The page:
We have just learned the positive data on affiliates and registered unemployment for the month of July. Two records have been broken: the highest level of average affiliates in the historical series, with 19.6 million workers registered, and the largest drop in registered unemployment in a month of July, with a reduction of almost 200,000 workers.
This very vigorous recovery in employment is due to two differentiating factors in this pandemic crisis. On the one hand, the introduction of strong restrictions to avoid the collapse of the health system caused a strong destruction of jobs (mainly temporary workers). Once the pandemic is under control – thanks to vaccines! -, the return to normal it is allowing an intense recovery from it. On the other hand, the widespread use of ERTE, as a mechanism for flexicurity It has managed to cushion the impact on the labor market in an incredible way, protecting workers, with an indefinite contract, from the most affected activities (hospitality, leisure and tourism).
The negative part of these good data is found in the endemic evil of our labor market: the extremely high (unfair and inefficient) precariousness that is reflected in the fact that in a single month 2.3 million affiliates have been registered and 2.2 million have been discharged. In addition, enrollment in education has experienced a drop of 11% at the end of the academic year to save the salary of the summer months.
It is nonsense to have a job market that creates and destroys jobs so easily by abusing temporary contracts. There are still 331,000 workers in ERTE, who are registered with Social Security. The question here is how many will not rejoin because their companies have not managed to survive.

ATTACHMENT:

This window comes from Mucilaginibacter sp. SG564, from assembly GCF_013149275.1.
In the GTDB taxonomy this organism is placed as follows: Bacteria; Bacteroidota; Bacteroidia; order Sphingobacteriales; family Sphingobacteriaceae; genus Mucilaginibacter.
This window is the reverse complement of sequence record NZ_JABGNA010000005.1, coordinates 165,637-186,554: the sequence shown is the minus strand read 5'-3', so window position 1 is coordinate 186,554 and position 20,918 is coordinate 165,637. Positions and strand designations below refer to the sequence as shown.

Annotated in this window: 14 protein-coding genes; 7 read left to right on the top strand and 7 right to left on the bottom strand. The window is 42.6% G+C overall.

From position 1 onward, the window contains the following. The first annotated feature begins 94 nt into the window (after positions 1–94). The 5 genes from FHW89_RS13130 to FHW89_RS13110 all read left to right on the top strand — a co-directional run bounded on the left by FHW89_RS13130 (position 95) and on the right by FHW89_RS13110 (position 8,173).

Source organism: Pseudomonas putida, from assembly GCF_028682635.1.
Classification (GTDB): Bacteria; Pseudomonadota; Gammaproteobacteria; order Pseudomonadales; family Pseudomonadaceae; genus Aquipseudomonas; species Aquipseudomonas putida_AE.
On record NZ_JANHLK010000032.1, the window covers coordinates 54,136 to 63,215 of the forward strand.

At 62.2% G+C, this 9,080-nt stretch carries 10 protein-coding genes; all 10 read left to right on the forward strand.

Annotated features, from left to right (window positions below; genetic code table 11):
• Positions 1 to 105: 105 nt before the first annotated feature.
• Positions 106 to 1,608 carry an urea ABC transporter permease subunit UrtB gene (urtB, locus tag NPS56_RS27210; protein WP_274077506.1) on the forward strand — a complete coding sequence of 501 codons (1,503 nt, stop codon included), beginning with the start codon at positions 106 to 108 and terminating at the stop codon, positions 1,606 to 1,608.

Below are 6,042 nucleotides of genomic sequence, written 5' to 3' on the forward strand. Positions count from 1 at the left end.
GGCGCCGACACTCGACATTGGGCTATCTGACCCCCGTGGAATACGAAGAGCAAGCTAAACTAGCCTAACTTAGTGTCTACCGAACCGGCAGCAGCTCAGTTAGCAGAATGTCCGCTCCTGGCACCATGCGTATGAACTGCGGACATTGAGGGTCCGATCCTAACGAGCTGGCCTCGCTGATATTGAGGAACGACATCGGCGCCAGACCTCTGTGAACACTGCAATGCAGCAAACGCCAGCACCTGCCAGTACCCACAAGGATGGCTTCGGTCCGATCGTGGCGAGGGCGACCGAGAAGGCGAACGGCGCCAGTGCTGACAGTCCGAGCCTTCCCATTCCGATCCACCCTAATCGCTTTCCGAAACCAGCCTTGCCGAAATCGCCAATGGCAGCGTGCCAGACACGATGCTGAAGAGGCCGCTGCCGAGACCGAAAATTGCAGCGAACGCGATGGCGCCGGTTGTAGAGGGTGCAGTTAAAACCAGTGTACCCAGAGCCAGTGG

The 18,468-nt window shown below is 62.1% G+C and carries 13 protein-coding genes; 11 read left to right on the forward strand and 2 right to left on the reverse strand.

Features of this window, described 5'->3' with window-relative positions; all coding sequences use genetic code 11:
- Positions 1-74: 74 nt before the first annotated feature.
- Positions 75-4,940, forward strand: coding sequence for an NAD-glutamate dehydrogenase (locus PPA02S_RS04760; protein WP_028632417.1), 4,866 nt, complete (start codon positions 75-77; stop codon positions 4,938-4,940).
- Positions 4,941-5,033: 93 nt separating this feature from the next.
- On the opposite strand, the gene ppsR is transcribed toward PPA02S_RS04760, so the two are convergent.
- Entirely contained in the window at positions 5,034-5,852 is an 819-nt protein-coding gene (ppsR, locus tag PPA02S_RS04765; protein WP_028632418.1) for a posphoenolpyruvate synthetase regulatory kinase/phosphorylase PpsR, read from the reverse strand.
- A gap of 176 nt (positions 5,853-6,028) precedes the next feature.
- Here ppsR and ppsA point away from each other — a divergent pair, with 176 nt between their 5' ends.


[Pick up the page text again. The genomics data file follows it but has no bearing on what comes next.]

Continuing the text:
These figures, together with the good known data for the second quarter (EPA and GDP), as well as the good performance of tax collection, which in homogeneous terms already exceeds the pre-pandemic situation, allow us to affirm that the recovery is a fact . If there is no negative surprise from the pandemic, the next few months will be one of intense economic growth and job creation.
However, we do not have to be complacent with these data, because if we want to continue this growth beyond 2022 and reduce the precariousness of the labor market, it is necessary to carry out structural reforms, which go much further than raising the minimum interprofessional wage.
The labor market needs a balance between worker safety and company flexibility. Currently, some workers enjoy all the security (permanent contracts) and other workers suffer all the flexibility that the company needs (temporary contracts). We must aspire to a fairer job market design, where temporary hiring is restricted to a minimum, but in return permanent hiring is more flexible, reducing legal uncertainty by clarifying the causes of objective dismissal. Both contracts are communicating vessels. And, if we do not want to damage job creation, if one is restricted, the other must be made more flexible.
Jose Ignacio Conde-Ruiz He is deputy director of Fedea and professor of Economics at the Complutense University.